Miguel Brechner, Uruguay. Plan Ceibal
Not one laptop per child – much bigger than that… Not about ICT/technology, but about social/political gains.
Fear of the teachers – that students would know much more than they would.
More motivated in school, watch less TV, increased self-esteem because access to materials. Parents use their children’s laptops so increasing confidence its use. Suggests that personal identity is a human right.
Security software – if computers are stolen, or children don’t attend school the computers stop working … Great idea except when glitch meant 50k stopped working at once.
Teachers have gained confidence in how to use, many computers can be like etoys. The school has become the centre of activities in town or neighbourhood.
Because know all kids have computers – can undertake different practices, e.g. Science, maths, comprehension online tests. Teaching the children how to programme – getting involved in robotics. Online ”’maths olympics’.
Main obstacles to success – vendor orientated (hardware/software manufacturers). Spend a lot of money on the technology & then no one uses it because it’s complicated – need more focus on usability (rather than ICT) and find software which works for teacher participation.
@dkernohan “talking about numbers of opportunities, not measurements of attainment. Serious change is beyond measurement.”
Not teaching students to use the tools (can work out on own) – teach them something that they can’t learn on their own.
Make educational objects as easy to use as we use iTunes.
Allows more personalisation of education (done the easy part – connected people.. Now starting this) – address each student individually, intelligent book, adaptive platforms (according to knowledge), personalised homework.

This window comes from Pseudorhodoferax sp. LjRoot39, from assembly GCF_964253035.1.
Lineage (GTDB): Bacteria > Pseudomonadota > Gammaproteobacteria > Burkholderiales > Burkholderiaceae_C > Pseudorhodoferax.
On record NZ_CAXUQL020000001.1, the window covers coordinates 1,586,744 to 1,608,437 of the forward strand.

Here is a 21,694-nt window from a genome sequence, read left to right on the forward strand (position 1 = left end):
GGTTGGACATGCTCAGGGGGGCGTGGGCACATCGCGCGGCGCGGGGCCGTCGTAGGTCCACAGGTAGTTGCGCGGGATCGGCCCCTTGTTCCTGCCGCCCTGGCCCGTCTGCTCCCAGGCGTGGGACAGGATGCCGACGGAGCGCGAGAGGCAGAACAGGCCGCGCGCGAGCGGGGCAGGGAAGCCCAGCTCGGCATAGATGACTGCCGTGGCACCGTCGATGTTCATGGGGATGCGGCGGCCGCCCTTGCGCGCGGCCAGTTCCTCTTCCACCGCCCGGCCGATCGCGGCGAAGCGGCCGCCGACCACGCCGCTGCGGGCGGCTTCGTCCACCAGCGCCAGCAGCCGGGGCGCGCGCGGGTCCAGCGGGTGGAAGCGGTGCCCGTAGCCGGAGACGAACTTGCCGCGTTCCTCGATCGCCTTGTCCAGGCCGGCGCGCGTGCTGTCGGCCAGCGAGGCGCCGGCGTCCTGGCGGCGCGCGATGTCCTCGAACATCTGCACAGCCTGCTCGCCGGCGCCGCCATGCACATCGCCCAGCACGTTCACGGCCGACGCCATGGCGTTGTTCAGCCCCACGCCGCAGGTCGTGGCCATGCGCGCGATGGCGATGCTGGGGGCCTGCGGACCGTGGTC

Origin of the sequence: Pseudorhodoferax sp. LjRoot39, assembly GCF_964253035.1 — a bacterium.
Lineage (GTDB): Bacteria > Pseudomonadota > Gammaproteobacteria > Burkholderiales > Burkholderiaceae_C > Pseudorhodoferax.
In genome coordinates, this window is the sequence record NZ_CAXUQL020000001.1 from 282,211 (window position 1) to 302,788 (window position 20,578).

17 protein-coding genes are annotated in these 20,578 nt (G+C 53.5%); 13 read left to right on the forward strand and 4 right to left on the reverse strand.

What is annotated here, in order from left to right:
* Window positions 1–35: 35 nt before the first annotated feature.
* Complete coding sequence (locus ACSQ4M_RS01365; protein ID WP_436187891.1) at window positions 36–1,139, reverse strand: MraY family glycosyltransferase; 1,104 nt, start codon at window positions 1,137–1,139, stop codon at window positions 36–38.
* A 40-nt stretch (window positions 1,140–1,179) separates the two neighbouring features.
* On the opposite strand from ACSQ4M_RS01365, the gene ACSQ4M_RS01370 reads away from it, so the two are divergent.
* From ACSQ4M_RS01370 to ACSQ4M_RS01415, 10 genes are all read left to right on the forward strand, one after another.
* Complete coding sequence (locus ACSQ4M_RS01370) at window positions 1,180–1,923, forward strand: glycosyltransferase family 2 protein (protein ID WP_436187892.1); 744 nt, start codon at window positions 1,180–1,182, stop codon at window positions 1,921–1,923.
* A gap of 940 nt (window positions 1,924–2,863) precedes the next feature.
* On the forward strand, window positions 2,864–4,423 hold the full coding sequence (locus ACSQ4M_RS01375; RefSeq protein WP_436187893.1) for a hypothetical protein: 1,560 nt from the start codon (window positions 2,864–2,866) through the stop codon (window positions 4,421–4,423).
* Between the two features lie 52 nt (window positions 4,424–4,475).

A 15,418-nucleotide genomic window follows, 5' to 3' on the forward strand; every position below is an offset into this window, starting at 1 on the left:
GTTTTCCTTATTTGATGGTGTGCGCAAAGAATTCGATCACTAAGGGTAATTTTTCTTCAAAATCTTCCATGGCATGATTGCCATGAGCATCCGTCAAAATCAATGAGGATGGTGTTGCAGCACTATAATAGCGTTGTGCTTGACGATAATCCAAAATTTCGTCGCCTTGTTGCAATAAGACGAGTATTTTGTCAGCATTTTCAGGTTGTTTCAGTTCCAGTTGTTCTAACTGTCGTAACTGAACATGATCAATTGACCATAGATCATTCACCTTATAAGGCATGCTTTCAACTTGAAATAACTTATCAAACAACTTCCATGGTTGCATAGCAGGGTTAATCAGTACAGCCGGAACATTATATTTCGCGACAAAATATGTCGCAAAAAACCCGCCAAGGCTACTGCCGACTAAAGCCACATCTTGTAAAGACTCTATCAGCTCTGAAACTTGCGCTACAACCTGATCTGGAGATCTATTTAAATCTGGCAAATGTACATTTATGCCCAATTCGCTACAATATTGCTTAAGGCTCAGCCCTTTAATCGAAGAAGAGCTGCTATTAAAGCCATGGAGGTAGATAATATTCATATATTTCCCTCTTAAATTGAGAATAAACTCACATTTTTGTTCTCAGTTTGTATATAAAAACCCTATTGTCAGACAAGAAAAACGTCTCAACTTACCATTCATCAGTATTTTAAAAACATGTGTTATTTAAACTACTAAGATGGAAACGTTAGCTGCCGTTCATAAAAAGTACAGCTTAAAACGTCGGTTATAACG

Project seeking to transform privileges into rights, it’s not magic. Changed from political party to state policy. Contributing to People becoming proud of their national identity.
- Problems which cropped up were practical/unpredictable. Need to take risks to achieve change.
- Note that cascade training (champion/infection models) for teachers didn’t work, got much better results from online training. Worked because of the social support.
- Was it something about the culture in Uruguay that made this work… Would this work in Europe? For many kids in Uraguay – that laptop is the first thing that many kids have owned. Different starting set of assumptions?
- Are the universities prepared to teach this generation? (3 years time, first will be ready for uni … Wonder if the numbers will be any different).
- Laptops have a 4 year life cycle & are recycled where possible …
This blog entry was written live in session, with photos/headings added afterwards.
Digiexplorer (not guru), Senior Lecturer in Digital Marketing @ Manchester Metropolitan University. Interested in digital literacy and digital culture in the third sector (especially faith). Author of ‘Raising Children in a Digital Age’, regularly checks hashtag #DigitalParenting.